AFW/84 : Det indonesiske luftvåben råder over et ukendt antal NZAI Airtourer træningsfly ved Halim.
AFM 9/96 : Tongas luftvåben blev dannet i midten af 1986 og modtog et Victa Airtourer træningsfly fra Fiji. Menes fortsat at være i tjeneste.
WAPJ 41/00 : New Zealand leverede AESL Airtourer 150 træningsfly til Singapore, som supplerede luftvåbnets Cessna 172K fly ved Flying Trainning School (FTS) ved Seletar. Enheden blev senere til No. 150 (Falcon) Squadron.
AFM 11/16 : Et Pacific Aerospace P-750 XL fly uden mærker [c/n 199] blev observeret under Wonsan Air Festival 2016 24/9/2016 ved Kalma IAP, Nordkorea. Det nordkoreanske luftvåben menes at råde over 3 fly af denne type til forbindelsesopgaver. Flyet var oprindeligt blevet leveret til Shangdong General Aviation Services i Kina 9/10/2015 [B-10EG] samtidig med et andet eksemplar [B-10EF; c/n 198] samme dag. Sidstnævnte fly er sandsynligvis også blevet overført til Nordkorea.
AFM 8/22 : Et Pacific Aerospace PAC-750XL XSTOL støttefly [P2-701] vente tilbage i tjeneste ved Papua Nyew Guinea Defence Force (PNGDF) i 2021 efter at have haft startforbud i 4 år. Flyet, som menes at være forsvarsstyrkens eneste fastvingefly, blev observeret under takeoff ved Port Moresby juni 2022. Reparationen blev gjort mulig gennem den australske regerings DCP-aftale (Defence Cooperation Programme) med Papua Ny Guinea. Typen opereres af Air Transport Wing (ATW) ved Port Moresby. I alt 4 PAC-750XL fly med 10 sæder blev bestilt feb. 2016 til flyvninger til landets mange fjerntliggende og utilgængelige områder. Det første fly [ZK-KDI (c/n 206)] blev leveret maj 2018, men på grund af problemer med vedligeholdelsen og regulatoriske anliggender havde flyene været ubrugte siden 2019 og oplagret i hangar. Den australske regering har efterfølgende hjulpet PNGDF med fastvingeflyvninger siden 2019. Bl.a. har det australske luftvåbens 35 Squadron ved C-27J Spartan transportfly været søstereskadrille med ATW som del af DCP-aftalen. Endeligt gik PAC-750XL flyet [P2-701 (ex ZK-KDI)] i luften igen sept. 2021 efter vedligeholdelse. Efter yderligere hjælp fra det australske luftvåben kom flyet i operationel tjeneste.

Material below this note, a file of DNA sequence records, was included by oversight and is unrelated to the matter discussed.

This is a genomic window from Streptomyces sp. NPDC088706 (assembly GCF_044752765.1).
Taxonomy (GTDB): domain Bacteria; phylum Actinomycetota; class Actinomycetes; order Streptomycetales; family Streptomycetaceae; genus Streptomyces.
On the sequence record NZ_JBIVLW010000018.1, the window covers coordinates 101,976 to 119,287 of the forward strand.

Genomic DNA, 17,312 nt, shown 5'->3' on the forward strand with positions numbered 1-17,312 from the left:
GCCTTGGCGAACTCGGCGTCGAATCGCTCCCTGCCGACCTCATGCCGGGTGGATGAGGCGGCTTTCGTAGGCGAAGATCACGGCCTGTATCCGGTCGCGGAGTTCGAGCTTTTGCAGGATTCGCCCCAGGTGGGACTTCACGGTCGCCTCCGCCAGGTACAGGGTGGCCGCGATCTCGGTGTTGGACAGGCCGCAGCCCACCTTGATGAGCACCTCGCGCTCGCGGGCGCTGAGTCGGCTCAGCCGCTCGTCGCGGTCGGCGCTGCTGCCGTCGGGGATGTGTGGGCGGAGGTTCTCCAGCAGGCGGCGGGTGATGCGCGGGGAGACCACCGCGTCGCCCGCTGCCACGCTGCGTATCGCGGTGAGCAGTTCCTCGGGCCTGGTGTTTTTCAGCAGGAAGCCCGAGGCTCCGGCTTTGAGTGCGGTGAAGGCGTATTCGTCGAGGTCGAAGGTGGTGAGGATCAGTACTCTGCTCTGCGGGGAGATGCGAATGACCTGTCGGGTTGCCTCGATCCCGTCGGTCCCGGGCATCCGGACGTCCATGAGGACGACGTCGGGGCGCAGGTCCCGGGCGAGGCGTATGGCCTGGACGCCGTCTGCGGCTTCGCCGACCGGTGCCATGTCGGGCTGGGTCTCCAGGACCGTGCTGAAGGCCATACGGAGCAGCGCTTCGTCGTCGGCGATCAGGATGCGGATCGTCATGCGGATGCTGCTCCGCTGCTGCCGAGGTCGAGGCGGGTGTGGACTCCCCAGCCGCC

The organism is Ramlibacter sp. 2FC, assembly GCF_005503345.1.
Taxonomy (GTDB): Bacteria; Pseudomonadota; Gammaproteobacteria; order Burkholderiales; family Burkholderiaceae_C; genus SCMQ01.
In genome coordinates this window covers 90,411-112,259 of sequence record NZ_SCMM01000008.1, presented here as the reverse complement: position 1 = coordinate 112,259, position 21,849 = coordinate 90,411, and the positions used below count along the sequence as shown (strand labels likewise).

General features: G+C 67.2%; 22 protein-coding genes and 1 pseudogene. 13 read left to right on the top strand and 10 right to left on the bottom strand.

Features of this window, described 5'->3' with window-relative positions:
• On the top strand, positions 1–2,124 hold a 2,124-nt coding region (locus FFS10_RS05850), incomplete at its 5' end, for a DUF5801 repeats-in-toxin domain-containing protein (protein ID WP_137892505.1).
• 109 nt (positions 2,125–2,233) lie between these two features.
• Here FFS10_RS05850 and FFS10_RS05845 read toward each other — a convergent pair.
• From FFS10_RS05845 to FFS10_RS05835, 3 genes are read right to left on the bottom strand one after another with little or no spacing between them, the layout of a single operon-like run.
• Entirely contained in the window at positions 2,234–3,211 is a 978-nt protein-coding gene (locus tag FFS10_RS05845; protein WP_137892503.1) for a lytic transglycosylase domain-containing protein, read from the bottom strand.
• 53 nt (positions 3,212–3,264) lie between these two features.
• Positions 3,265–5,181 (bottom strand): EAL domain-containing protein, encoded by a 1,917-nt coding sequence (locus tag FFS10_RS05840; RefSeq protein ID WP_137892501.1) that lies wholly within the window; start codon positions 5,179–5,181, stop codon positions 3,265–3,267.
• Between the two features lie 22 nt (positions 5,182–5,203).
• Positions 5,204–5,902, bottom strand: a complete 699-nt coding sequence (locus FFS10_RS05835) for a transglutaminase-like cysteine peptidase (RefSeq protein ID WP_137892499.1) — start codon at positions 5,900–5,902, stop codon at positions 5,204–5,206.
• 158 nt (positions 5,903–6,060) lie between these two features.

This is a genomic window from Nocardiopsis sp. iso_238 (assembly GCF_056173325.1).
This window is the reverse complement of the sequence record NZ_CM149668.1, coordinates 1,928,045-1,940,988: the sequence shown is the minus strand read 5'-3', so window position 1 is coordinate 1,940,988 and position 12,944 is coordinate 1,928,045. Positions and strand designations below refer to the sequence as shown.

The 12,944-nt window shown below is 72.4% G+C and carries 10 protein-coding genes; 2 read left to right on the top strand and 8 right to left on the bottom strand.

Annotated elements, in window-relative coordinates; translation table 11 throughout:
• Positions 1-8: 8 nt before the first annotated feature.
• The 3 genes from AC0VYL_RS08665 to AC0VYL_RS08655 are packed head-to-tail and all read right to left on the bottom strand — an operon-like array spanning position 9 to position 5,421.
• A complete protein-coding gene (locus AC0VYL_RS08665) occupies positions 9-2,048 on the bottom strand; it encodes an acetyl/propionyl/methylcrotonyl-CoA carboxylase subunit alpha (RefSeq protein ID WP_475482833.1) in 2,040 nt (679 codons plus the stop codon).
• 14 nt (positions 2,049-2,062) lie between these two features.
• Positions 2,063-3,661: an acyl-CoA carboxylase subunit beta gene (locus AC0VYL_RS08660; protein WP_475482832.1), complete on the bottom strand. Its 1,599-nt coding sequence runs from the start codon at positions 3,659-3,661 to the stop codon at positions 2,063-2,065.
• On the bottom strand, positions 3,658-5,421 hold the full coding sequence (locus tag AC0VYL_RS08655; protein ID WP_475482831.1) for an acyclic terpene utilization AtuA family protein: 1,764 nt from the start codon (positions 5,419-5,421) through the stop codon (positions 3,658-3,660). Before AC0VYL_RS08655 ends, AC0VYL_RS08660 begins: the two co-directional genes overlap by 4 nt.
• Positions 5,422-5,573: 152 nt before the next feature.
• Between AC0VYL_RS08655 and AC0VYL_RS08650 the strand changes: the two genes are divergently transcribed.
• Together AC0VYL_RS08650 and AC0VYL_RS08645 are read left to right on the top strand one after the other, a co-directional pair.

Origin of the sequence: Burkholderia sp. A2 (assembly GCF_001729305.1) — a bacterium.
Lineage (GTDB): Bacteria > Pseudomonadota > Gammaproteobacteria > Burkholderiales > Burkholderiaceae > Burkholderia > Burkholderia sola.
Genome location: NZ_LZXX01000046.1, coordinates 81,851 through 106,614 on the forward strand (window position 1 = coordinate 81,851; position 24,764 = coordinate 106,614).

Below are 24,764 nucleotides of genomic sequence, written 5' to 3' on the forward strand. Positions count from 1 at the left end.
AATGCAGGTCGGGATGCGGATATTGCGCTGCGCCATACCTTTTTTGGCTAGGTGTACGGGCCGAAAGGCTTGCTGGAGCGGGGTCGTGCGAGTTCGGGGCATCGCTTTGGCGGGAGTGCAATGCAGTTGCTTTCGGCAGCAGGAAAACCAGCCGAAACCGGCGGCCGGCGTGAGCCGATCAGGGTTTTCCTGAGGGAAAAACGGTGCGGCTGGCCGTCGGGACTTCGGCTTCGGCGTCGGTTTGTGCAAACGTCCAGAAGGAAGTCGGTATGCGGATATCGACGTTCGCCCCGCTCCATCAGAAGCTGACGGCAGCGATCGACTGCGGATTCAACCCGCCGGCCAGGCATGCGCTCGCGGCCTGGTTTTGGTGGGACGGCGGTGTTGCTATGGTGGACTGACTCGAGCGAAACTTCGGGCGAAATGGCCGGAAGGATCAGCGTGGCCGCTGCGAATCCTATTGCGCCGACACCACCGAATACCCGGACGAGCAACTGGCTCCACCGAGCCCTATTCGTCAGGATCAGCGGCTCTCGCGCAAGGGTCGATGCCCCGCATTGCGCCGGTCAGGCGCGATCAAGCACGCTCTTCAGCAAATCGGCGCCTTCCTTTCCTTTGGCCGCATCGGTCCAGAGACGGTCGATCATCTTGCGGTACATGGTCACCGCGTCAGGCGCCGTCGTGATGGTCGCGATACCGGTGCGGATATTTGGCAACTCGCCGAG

WEB/23 : Following the refusal of the Australian Federal Government to give preference to Australian-built aircraft and provide a tariff against imported aircraft, the Aviation Division of Victa Ltd ran into financial difficulties and production stopped after 168 Airtourer aircraft had been completed, although a further four aircraft were on the production line. Rights to the design were sold to Aero Engine Services Ltd (AESL) of Hamilton, New Zealand (later New Zealand Aerospace Industries). This sale included two near complete aircraft (c/ns 169 and 170) and major components for another two (c/ns 171 and 172). The near complete aircraft were finished as Victa Airtourer 115s (ZK-COX and ZK-COY), and c/ns 171 and 172 became a new type, the AESL Airtourer 115, becoming ZK-COZ and ZK-CPA with new c/ns 501 and 502. AESL then continued development of the type to take more powerful engines, the first of these with a 112 kw (150 hp) unit becoming ZK-DBD (c/n 551). This was followed by a new design aimed at the military training market, the AESL Airtourer T.1, the first of which ZK-CGN (c/n 556) had a 75 kw (100 hp) engine which was followed by the T.2 with the 86 kw (115 hp) engine, these being similar to the Victa 100 and 115. The T.3 had a Rolls Royce O-240 97 kw (130 hp) engine; the T.4 and T.5 both having 112 kw (150 hp) engines, the T.4 having a constant speed propeller and the T.5 having the constant speed propeller, optional electric flaps and trim, and some airframe strengthening in order to meet military training requirements. In 1978 under the Colombo Plan the New Zealand Government had AESL build six T.6-24 Airtourers and gifted them to the Singapore Air Force for training air cadets. However, in 1983 they were placed into storage as the spare parts inventory could no longer be maintained. In March 1987 these six aircraft were sold and imported to Australia where they became VH-BVV (c/n B571), VH-FVV (c/n B570), VH-JVV (c/n B559), VH-LVV (c/n B573), VH-OVV (c/n B558) and VH-XVV (c/n B574). AESL also built four T.6-24s for the RNZAF in 1976, these having a 119 kw (160 hp) engine with a constant speed propeller, electric flaps and electric trim, the Air Force testing an Airtourer 150 (ZK-CXS) in 1968. They were used as basic trainers at Wigram (serials NZ1760 to NZ1763). However, they were retired in 1993 and were replaced by the introduction into service of the CT-4 Airtrainer. They were sold. NZ 1760 (c/n A542 – ex ZK-JBX) became VH-AMX; NZ1761 (c/n A546) becoming ZK-LAD; NZ1762 (c/n A552) became ZK-JBZ but was damaged when it over-ran Reeve airfield on 8 January 1999; and NZ1763 became VH-MUM (c/n A553 – ex ZK-JAX) and after operating in Australia returned to New Zealand where it became ZK-WBW. AESL also built the Airtourer in some numbers for civil use, a number being supplied in partly assembled form to Glos-Air Ltd at Staverton Airport in Gloucestershire, UK. At that time in the 1970s two models were available, the Airtourer 115 with an 86 kw (115 hp) Lycoming O-235 engine, and the Super 150 with a 112 kw (150 hp) Lycoming O-320 engine, with either a fixed-pitch or constant-speed propeller. Flight magazine described the Super 150: “the machine makes a fine tourer – the cruise performance is above average in terms of speed and efficiency, thanks to the small wing, and the extra strength is a comfort should one happen to bump into rough weather en route” and “putting 150 hp, delivered through a constant-speed propeller, into a basic Airtrainer airframe produces a big step up in all-round performance and makes a very fine aerobatic performer of near contest standard.” At least one Victa 100 VH-CTM (c/n 134) in Darwin, NT Australia has been converted to near T.6 specifications by using AESL drawings and installing a 119 kw (160 hp) fuel-injected engine and a constant speed propeller. Others have been converted to take 112 kw (150 hp) engines and became known as the Super 150. A couple has been modified with engines up to 134 kw (180 hp), and one fitted with a Lycoming AEIO-320 fuel-injected engine became known as the T.8.